“After the rally, we will go in teams to visit every member of Congress, asking them to co-sponsor CCA and include long-term services in Health care reform,” said Barb Toomer, ADAPT Organizer from Salt Lake City, Utah. “There will be well over 1000 people visiting Congress on Wednesday from a number of different disability and provider groups, all with the same message: pass CCA and include long-term services.”
FOR MORE INFORMATION on ADAPT visit our website at http://www.adapt.org//
I used to work for United Cerebral Palsy of Mercer County (NJ) as the Program Coordinator for the RespiteOptions program. My job was both cool and frustrating as heck. I had a staff of respite workers that went to the homes of people with disabilities and stayed with them so the caregivers could have time off. While there, the respite workers did everything from helping with homework to bathing. This gave the caregivers (usually exhausted parents) time to get away and do their own thing. Some caregivers did the grocery shopping or had dinner out or even just took a long nap. For the most part, this was only for 40 hours a month but for most of the families, it was what they needed.
We were funded partially through the United Way. When the program first started, they (UCP Mercer) thought that with the respite care, a family would eventually no longer need the help. It turned out to be the opposite. And the United Way wanted to see more families being served but with the same amount of funding. One year, a young mother of a daughter with severe disabilities did some research. The state of NJ did not have an institution with the level of staffing her daughter would need. Instead, she would have to go to (I think) Indiana. And NJ would have to foot the bill. The cost of a single year for this one pre-teen girl? Over $300,000. For one child. Our yearly budget to serve 40-50 families a month? $100,000. This mother admitted that without that scant 40 hrs a month, she would not have the energy to keep her daughter at home. United Way got the point and continued to fund the program. Remember, this was way back in ’88 or ’89. Prices have significantly increased since then.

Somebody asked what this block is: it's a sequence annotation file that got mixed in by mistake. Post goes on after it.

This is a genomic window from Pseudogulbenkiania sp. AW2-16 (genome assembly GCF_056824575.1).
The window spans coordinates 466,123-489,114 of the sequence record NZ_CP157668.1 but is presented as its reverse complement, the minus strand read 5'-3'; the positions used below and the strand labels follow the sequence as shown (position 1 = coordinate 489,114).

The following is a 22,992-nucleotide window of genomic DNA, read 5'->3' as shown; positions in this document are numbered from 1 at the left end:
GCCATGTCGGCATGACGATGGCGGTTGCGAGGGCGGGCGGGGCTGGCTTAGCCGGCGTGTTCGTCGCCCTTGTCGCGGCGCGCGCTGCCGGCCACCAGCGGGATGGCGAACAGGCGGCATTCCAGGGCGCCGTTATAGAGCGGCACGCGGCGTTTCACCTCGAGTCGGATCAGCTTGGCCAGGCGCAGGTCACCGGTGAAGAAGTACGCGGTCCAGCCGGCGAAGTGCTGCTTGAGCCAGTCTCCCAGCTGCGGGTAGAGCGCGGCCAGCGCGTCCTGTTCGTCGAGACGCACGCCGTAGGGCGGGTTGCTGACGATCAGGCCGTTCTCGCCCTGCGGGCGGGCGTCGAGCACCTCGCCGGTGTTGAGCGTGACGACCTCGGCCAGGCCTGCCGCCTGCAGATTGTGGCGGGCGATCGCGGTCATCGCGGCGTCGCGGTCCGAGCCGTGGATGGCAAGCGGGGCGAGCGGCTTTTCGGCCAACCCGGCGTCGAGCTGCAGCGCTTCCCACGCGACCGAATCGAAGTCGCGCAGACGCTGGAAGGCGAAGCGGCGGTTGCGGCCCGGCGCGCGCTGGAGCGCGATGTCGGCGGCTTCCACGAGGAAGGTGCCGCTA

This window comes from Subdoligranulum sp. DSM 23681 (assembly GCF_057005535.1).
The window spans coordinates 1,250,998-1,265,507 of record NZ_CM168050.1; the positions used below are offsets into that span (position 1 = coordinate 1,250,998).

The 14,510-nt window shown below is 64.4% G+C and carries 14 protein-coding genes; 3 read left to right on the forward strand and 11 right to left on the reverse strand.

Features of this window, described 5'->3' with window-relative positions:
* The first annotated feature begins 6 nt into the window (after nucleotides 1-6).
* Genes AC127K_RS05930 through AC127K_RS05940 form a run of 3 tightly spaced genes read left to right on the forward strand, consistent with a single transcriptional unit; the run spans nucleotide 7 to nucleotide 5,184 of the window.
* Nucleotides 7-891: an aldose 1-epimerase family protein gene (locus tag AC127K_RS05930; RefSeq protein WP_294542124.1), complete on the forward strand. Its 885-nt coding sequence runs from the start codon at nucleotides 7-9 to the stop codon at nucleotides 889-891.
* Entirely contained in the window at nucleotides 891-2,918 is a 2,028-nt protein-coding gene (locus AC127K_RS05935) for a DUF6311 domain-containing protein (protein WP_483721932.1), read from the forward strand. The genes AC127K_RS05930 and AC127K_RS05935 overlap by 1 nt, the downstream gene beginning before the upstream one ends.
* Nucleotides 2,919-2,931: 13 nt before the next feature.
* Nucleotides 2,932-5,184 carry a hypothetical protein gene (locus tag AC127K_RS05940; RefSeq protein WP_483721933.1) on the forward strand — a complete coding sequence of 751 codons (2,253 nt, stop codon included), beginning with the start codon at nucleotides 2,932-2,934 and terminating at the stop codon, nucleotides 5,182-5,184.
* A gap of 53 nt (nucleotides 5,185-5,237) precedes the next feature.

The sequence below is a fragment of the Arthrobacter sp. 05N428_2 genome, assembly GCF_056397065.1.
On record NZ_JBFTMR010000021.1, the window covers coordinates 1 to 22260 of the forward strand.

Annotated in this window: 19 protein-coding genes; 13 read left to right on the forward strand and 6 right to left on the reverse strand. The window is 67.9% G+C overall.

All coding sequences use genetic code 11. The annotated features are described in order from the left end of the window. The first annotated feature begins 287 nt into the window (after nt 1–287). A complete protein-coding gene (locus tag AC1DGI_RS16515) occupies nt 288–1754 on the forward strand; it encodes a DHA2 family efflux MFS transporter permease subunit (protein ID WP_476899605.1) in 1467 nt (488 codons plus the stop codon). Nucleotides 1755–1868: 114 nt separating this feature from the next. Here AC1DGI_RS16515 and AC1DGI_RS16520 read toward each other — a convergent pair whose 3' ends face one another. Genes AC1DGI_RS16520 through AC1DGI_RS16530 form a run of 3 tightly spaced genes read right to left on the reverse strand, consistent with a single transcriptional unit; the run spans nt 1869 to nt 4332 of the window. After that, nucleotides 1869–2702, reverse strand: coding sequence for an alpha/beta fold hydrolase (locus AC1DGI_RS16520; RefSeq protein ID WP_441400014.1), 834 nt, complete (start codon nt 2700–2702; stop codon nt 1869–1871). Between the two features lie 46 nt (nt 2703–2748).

It has been proven over and over that keeping someone at home is much cheaper than paying for institutional care. When in their own home (or even a small group home) the person is happier, healthier, and either improves or maintains their level of abilities. My friend Jean has managed to keep her son Sam out of an institution. She’s had to prove how much better he is at home in order to keep his nurses. In an institution, Sam would not have advanced as far as he has since his brain injury 3 yrs ago. The nurses are much much cheaper than the institution would be yet she has to fight and appeal on a regular basis.
Medicaid and Medicare could save themselves a chunk of change by allowing folks to stay at home. Institutionalized care is a model that does not work for all people. When someone in their 30s has to live in a nursing home because Medicare/Medicaid won’t pay for home nursing, that is wrong on so many levels.